29. An international set of guidelines that knows to convert to the appropriate units of measurement--where it says "1 inch" in the U.S. version it would say "2.54 cm" in the European version.
30. A document that knows to re-send itself to the company lawyer if anyone makes any changes to it after the lawyer has approved it.
31. A scholastic test that includes an entire database of questions. The teach selects which areas to cover and how hard the questions in random order (It also tracks which questions have been used on previous tests.) It also automatically creates the answer key.
32. A phone directory that can call the person who's name you've selected; if the line is busy, it puts you into electronic mail.
33. A section of a manual that is linked to the database of standards for that industry; it won't let you make errors in formatting.
34. An on-screen brochure questions the user about her or his software/hardware configuration needs. As the user answers the questions, a suggested configuration is illustrated and listed in tabular fashion.
35. An interactive form that walks down a decision tree and shows you a graphic representation of the tree as you do so.
36. An interactive form to help you find the automobile of your dreams. It asks you for your preferences, queries a database, presents a list of the cars that meet your requirements, and then re-queries the database to build a personalized text and graphics spec sheet for the car you're interested in.
37. A contract that lists on screen everyone who has viewed it or modified it.
38. An illustrated parts catalog that builds an order form based on which items you click your mouse on--and then electronically submits your order.
39. A classified ad newsletter that builds itself automatically out of data in a database.
40. A price list that automatically converts the monetary units to the proper ones for the country in which it is being used.
41. A catalog that contains a table of options for a car with prices and specifications. As you select options, an illustration of the car updates on screen to reflect the new configuration.
42. An electronic datebook which checks the datebooks of everyone else in a workgroup and finds a time when all can meet. Any documents "pasted into" the datebook at that meeting time are automatically distributed to everyone invited to the meeting.
43. Whenever any sales region falls behind in its projections, a document is automatically built and sent to the VP of Sales. The document draws upon data in databases across the country. It automatically generates a map of the country, color-coded for how well each is performing.
44. A proposal that contains a table created from data in a spreadsheet. If any of the numbers in a particular set of columns is negative, the document queries another application, gets the explanation, and creates a footnote.
45. A document that can be open on two desktops; as each person works on it, the other person's copy is updated.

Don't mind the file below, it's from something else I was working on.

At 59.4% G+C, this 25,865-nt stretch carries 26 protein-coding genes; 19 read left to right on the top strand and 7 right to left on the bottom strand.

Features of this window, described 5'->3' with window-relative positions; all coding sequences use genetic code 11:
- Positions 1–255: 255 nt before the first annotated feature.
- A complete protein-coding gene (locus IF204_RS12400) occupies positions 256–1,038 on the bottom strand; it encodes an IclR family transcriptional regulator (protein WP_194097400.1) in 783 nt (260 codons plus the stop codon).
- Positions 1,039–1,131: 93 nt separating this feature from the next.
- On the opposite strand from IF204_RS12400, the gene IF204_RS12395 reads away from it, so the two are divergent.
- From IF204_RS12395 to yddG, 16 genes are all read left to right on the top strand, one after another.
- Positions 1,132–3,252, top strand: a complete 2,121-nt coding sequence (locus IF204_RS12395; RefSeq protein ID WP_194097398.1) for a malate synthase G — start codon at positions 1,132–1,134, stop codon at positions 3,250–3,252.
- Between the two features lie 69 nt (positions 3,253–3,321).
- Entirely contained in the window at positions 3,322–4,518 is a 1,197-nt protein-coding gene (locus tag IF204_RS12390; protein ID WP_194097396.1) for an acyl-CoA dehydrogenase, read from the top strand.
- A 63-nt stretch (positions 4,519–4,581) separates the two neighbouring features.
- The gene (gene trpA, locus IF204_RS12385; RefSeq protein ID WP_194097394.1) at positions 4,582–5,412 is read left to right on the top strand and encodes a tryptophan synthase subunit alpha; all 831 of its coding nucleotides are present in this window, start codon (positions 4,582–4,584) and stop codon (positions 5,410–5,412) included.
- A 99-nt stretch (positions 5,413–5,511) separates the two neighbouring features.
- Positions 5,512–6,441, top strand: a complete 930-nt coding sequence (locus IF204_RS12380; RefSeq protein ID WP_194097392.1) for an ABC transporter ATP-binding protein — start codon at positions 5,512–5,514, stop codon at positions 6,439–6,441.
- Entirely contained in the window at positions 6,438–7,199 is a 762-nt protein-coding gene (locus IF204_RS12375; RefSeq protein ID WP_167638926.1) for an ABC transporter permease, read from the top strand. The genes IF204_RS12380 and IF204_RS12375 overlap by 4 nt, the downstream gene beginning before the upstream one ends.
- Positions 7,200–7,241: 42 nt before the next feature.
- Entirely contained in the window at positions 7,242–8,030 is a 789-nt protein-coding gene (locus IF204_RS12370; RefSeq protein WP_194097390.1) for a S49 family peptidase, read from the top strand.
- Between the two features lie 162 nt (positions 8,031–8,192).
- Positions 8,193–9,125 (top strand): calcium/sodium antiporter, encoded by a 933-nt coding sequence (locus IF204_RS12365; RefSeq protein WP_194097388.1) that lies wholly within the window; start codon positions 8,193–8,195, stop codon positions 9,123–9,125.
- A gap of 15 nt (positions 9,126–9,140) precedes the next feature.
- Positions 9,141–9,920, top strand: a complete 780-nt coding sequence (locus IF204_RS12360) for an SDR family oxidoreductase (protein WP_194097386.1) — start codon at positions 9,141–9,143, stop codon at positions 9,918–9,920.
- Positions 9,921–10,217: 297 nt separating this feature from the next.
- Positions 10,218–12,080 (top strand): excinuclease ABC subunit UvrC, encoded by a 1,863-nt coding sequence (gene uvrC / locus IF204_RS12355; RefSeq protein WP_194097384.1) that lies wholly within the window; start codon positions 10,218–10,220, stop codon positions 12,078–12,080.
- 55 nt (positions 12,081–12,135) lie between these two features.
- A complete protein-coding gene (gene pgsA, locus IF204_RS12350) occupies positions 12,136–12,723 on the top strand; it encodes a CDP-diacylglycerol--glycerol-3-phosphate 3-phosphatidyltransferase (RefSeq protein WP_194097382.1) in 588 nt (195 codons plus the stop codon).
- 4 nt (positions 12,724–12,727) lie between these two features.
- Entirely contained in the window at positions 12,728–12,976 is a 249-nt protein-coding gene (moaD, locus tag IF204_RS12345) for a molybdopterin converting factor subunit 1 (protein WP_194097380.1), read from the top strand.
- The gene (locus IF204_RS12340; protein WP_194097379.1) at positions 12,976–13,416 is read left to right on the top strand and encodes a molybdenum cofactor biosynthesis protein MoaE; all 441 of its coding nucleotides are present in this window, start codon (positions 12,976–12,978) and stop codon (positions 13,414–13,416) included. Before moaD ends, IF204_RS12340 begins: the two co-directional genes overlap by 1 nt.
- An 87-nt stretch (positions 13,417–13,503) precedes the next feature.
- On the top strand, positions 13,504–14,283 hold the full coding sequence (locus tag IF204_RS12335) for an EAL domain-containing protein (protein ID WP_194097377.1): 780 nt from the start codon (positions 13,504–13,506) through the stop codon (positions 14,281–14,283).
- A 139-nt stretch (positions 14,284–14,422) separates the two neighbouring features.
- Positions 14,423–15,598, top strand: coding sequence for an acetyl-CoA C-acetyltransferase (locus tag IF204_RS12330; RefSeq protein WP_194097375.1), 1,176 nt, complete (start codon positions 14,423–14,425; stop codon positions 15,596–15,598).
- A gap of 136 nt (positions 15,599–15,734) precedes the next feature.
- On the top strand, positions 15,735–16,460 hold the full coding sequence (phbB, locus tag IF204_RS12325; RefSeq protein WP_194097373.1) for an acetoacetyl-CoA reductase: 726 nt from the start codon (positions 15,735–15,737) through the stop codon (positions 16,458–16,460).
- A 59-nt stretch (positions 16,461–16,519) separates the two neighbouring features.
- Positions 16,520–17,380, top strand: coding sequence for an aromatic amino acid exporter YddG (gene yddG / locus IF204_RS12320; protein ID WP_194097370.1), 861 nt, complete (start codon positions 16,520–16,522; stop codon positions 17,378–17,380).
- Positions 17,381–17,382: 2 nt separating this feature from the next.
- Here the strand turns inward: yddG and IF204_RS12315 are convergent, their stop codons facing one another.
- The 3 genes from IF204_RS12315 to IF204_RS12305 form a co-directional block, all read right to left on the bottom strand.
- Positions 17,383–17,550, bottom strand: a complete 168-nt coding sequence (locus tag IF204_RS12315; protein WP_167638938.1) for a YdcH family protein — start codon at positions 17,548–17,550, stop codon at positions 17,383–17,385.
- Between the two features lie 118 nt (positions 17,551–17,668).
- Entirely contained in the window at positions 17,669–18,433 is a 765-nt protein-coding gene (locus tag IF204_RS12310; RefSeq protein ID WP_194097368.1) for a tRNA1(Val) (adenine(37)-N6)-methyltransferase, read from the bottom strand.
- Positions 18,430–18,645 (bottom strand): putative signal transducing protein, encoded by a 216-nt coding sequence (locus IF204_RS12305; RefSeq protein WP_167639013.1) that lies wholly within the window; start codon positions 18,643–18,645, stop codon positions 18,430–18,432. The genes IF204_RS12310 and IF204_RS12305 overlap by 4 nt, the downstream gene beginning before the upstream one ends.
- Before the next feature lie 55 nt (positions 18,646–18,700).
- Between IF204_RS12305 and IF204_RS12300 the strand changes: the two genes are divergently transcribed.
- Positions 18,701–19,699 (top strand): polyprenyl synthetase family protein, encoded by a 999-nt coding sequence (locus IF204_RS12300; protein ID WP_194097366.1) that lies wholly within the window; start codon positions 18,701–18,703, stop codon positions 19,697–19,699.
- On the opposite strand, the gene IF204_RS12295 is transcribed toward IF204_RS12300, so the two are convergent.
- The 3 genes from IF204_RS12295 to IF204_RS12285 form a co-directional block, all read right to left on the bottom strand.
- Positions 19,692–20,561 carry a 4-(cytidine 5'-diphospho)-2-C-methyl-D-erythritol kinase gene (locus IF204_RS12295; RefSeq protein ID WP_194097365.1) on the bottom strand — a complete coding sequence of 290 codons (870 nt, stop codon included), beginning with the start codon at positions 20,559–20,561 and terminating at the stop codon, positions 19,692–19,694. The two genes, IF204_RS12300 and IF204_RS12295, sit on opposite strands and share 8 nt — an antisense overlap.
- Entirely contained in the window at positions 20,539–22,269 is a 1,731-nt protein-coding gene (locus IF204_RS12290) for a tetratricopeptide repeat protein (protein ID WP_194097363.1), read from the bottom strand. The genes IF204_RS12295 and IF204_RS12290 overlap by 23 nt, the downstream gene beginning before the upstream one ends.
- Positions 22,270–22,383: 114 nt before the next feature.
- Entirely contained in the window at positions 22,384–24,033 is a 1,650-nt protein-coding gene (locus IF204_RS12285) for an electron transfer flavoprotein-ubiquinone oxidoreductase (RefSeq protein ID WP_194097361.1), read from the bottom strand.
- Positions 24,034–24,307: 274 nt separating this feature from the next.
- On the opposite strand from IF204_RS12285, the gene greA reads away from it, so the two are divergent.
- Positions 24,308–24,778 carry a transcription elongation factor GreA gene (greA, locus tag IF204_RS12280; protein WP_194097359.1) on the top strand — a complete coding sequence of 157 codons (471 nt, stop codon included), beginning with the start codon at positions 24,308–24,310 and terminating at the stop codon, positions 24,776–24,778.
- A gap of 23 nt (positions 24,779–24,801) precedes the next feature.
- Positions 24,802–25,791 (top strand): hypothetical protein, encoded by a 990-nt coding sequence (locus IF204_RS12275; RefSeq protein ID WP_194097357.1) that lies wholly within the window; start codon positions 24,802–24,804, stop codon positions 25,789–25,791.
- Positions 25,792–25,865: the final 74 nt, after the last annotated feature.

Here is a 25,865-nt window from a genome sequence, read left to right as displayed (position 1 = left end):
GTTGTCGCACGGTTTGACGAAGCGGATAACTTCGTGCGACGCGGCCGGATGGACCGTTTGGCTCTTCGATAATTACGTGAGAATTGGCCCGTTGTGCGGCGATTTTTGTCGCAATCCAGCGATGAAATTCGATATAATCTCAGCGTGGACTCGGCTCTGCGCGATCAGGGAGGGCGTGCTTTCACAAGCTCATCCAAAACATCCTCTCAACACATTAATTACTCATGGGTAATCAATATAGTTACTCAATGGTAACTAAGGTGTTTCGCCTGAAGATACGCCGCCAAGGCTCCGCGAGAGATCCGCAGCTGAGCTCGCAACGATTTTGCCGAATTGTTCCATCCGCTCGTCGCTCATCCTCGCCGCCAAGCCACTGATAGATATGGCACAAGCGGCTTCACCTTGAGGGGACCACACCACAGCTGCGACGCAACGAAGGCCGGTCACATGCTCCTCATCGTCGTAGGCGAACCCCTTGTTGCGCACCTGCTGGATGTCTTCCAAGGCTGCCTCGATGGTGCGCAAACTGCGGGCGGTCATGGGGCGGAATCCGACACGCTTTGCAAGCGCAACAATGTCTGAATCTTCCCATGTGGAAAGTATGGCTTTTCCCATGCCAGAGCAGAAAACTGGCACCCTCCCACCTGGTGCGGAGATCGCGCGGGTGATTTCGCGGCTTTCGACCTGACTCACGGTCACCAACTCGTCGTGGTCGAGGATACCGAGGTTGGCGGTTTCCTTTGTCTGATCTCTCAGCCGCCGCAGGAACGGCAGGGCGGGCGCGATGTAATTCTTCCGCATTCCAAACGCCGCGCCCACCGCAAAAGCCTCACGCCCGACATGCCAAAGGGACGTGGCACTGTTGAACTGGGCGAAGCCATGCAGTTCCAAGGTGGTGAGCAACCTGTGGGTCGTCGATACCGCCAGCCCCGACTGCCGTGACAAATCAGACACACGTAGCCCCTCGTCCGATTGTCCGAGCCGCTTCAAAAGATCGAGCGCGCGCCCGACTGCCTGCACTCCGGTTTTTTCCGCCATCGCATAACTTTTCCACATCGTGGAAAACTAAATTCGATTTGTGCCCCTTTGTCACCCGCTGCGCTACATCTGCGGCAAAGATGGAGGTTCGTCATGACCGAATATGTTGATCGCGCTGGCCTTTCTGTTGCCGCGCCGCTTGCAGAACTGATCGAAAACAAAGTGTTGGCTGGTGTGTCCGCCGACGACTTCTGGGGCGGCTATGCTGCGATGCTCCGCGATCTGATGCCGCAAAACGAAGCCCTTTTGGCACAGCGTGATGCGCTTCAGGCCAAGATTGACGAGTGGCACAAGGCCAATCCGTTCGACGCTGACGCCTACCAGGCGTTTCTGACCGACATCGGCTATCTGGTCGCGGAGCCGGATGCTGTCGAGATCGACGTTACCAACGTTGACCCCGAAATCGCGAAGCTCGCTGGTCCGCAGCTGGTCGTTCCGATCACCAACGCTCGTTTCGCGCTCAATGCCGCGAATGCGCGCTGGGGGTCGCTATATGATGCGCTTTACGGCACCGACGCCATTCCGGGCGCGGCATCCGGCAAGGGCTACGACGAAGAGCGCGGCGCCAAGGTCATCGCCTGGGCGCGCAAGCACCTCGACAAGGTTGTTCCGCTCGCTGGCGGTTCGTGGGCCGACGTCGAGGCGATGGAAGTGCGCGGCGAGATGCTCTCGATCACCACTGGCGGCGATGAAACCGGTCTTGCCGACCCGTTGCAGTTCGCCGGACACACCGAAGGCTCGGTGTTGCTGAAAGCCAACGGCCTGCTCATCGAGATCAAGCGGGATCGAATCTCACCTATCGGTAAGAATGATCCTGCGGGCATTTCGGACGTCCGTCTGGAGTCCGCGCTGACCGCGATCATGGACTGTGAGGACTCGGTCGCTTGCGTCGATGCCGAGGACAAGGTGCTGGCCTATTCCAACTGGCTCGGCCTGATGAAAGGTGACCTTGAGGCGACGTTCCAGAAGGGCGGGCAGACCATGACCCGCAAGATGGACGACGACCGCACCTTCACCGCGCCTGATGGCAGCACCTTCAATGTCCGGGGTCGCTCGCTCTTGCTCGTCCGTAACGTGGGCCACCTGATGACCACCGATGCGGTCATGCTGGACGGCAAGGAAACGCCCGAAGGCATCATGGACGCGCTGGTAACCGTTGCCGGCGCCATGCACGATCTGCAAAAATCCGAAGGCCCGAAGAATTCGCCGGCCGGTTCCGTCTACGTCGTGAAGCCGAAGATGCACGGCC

46. An automobile operating manual that has illustrations that show the steering wheel on the left or the right depending on whether the document is being viewed in the United Kingdom or in France.
47. A research report form that knows, when it's saved, to break itself into pieces and update various laboratory-wide databases.
48. A restaurant menu with actual restaurant costs there but not printed. The restaurant manager selects the items she or he wants to combine into the daily specials and reports on the restaurant's actual costs, to help the manager price the specials.
Additions, subtractions, deletions, and other modifications of the preferred particular embodiments of the invention will be apparent to those practiced in the art and are within the scope of the following claims.
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|US20070136658 *||Nov 29, 2005||Jun 14, 2007||International Business Machines Corporation||Handling events in a descriptive context|
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|WO2006039454A2 *||Sep 29, 2005||Apr 13, 2006||Lutron Electronics Co||Technical specification editor|
|U.S. Classification||717/139, 715/234|
|International Classification||G06F9/44, G06F9/45, G06F17/21, G06F17/22, G06F17/24|
|Cooperative Classification||G06F17/2247, G06F17/2205, G06F17/2235, G06F17/24|
|European Classification||G06F17/22C, G06F17/24, G06F17/22M, G06F17/22H|
|Dec 1, 1993||AS||Assignment|
Owner name: INTERLEAF, INC., MASSACHUSETTS
Free format text: ASSIGNMENT OF ASSIGNORS INTEREST;ASSIGNOR:PELLETIER, STEPHEN;REEL/FRAME:007069/0814
Effective date: 19931122
|Jun 14, 1995||AS||Assignment|
Owner name: FOOTHILL CAPITAL CORPORATION, CALIFORNIA
Free format text: SECURITY INTEREST;ASSIGNORS:INTERLEAF, INC., (A MA CORP.);AVALANCHE DEVELOPMENT COMPANY, (A CO CORP.);INTERLEAF CANADA INC., (A CORP. OF CANADA);AND OTHERS;REEL/FRAME:007522/0087
Effective date: 19950502
|Jun 20, 2000||REMI||Maintenance fee reminder mailed|
|Aug 4, 2000||FPAY||Fee payment|
Year of fee payment: 4
|Aug 4, 2000||SULP||Surcharge for late payment|
|Jun 16, 2004||REMI||Maintenance fee reminder mailed|
|Nov 26, 2004||LAPS||Lapse for failure to pay maintenance fees|
|Jan 25, 2005||FP||Expired due to failure to pay maintenance fee|
Effective date: 20041126